Education

Houston school board bans race-based mascots

Change comes as national debate continues on use of names and mascots for professional, local athletic teams

A sign protesting the name of the Washington Redskins football team.
Jahi Chikwendiu/The Washington Post via Getty Images

The Houston Independent School District (HISD) on Thursday banned team names and mascots that depict Native American culture, responding to growing public sentiment that such race-based references are offensive.

The Houston school district is the largest in Texas and the seventh-largest in the United States, with 282 schools and about 210,000 students. Its decision could influence other school systems that are reconsidering team and mascot names that may be viewed as inappropriate.

The Houston school board unanimously approved a new policy that prohibits the use of race-based team names and mascots.

The move will change the mascots of the Lamar High School Redskins, the Hamilton Middle School Indians, the Welch Middle School Warriors and the Westbury High School Rebels. The “Rebel” name has been seen as a reference to the Confederacy during the Civil War.

The decision has been a divisive one in the community, with supporters championing the decision and opponents crying foul over “political correctness” and the end of tradition.

Uche Owor, a student at Lamar High School, told a local Fox affiliate he was opposed to the change. “The school’s been that for a long time, and why change the name right now? It makes no sense,” he said.

In a statement posted on the school district’s website, chief school support officer Drew Houlihan said the change was a positive one.

“We realize ... that this is an issue which brings out deep emotions on both sides,” said Houlihan. “While traditions are important, they do not trump kindness and respect. We owe that both to the students at these schools and to the community at large.”

State Sen. Rodney Ellis, a Democrat, also issued comments of support after the measure passed.

"Tonight's vote is a small step toward making our education system a better place for all children by recognizing that our diversity is what makes us stronger as a community and stronger as a district," he said.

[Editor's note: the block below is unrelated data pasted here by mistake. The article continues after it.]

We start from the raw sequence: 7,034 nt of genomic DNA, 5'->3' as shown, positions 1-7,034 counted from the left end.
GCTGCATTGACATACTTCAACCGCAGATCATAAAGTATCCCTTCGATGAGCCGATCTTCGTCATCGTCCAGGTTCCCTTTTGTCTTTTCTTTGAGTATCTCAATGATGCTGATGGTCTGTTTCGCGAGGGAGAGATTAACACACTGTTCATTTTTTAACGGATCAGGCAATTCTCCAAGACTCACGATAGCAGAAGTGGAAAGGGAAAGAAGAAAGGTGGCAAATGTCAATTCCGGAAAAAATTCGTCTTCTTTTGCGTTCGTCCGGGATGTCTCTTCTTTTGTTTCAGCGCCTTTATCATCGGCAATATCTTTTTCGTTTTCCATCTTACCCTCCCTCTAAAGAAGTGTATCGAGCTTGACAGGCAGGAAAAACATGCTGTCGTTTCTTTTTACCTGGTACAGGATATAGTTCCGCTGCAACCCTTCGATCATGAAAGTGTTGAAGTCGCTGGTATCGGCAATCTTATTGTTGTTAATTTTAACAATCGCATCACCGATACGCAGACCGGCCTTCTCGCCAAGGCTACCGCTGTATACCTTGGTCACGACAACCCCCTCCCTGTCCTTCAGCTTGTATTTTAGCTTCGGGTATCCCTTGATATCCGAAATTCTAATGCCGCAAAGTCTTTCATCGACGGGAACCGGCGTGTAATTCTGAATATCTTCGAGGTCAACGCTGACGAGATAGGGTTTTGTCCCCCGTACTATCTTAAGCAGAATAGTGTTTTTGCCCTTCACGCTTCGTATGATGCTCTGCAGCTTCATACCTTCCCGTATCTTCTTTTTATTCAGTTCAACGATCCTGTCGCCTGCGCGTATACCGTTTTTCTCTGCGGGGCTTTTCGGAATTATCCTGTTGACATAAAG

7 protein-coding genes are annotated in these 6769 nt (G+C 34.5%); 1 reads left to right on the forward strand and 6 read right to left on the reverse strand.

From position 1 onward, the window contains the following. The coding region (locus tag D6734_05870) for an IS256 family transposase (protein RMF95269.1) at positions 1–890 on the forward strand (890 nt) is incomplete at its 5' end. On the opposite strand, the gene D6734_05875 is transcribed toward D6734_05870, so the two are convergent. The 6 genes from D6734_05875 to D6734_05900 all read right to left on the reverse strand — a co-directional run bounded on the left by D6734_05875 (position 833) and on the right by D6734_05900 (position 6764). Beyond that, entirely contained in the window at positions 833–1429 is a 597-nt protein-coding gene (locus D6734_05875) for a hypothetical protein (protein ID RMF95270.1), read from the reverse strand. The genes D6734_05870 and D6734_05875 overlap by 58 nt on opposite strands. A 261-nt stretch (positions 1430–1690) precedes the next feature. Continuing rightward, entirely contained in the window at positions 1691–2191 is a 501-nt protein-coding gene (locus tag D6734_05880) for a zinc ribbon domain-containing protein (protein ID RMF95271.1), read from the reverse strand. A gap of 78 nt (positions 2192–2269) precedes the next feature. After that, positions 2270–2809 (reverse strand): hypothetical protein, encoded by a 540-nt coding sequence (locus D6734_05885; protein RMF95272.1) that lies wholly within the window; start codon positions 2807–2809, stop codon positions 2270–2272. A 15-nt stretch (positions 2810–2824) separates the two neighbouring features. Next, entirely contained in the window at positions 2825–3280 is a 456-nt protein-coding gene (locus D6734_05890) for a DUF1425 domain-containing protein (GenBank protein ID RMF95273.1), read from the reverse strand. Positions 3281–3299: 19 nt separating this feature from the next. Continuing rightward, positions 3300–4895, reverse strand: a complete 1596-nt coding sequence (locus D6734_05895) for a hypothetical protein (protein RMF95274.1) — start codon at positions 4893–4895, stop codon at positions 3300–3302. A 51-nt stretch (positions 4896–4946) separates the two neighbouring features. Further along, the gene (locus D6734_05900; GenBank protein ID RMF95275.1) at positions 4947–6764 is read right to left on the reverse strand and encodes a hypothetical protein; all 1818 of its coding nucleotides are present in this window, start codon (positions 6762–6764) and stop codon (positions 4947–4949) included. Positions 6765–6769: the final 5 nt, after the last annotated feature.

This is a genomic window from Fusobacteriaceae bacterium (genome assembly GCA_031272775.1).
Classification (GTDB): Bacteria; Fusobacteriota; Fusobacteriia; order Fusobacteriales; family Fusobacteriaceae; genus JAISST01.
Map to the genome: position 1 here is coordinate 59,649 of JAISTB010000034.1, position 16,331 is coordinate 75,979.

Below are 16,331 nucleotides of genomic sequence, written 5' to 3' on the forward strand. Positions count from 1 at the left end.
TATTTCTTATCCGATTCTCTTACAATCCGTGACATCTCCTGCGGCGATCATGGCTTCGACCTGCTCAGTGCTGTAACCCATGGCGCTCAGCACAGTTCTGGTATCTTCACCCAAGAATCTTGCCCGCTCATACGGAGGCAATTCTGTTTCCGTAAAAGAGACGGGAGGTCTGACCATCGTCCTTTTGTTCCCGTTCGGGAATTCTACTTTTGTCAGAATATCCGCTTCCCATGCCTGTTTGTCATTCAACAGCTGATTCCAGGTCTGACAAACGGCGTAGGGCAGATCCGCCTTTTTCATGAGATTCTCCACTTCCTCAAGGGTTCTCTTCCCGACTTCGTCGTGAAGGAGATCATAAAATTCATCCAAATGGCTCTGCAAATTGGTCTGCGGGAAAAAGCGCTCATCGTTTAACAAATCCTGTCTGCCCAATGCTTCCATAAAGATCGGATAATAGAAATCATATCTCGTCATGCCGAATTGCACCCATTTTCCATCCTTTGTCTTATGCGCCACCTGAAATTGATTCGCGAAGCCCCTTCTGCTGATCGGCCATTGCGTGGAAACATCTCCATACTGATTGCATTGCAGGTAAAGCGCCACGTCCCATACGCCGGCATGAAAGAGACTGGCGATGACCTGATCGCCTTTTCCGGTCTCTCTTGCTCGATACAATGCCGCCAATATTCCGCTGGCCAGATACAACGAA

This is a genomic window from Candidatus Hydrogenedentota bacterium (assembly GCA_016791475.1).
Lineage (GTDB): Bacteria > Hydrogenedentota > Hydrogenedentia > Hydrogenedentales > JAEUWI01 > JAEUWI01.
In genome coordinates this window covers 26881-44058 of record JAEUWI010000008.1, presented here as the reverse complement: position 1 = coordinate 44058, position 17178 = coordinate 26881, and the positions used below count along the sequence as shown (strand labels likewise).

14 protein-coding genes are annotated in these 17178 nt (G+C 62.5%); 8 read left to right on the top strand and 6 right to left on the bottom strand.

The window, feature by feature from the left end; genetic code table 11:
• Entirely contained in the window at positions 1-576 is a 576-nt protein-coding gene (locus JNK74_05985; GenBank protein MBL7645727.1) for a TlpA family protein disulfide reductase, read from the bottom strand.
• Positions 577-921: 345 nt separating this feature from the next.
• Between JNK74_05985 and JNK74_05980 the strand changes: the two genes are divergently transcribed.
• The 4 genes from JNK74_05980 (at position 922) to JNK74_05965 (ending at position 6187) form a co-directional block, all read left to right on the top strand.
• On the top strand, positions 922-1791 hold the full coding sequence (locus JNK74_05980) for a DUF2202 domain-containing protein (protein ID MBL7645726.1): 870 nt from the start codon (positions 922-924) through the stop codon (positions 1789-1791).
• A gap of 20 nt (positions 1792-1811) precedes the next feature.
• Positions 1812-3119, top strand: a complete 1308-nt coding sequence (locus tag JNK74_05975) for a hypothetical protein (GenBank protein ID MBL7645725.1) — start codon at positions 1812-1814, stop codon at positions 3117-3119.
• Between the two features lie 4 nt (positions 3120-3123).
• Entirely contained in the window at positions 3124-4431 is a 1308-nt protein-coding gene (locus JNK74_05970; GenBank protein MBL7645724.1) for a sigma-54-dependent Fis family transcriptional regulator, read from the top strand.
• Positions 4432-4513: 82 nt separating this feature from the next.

A growing public outcry

The use of race-based team names and mascots came under scrutiny over the past year with a campaign to pressure the National Football League's Washington Redskins to change their name.

In a statement issued by the Redskins, the team said that it respected HISD’s "right to make decisions on a local matter," but that it felt the change would be "disregarding the appreciation and pride many Native Americans hold for a name that respects our country’s Indian heritage and tradition."

During the last several years, school districts throughout the United States have changed their mascots and names in response to a growing public outcry against using depictions of Native Americans and other minorities to promote sports teams.

In California, Coachella Valley High School, where teams are known as the Arabs, has come under fire from an Arab-American rights group that says the mascot is an offensive caricature.

But in Wisconsin, Republican Gov. Scott Walker signed into law in December a measure making it tougher for those who object to race-based mascots and team names to force a change at their school districts.

Walker said he signed the bill because he was concerned about free speech and that a better alternative would be to educate people about how certain phrases and symbols may be offensive.

Al Jazeera and wire services

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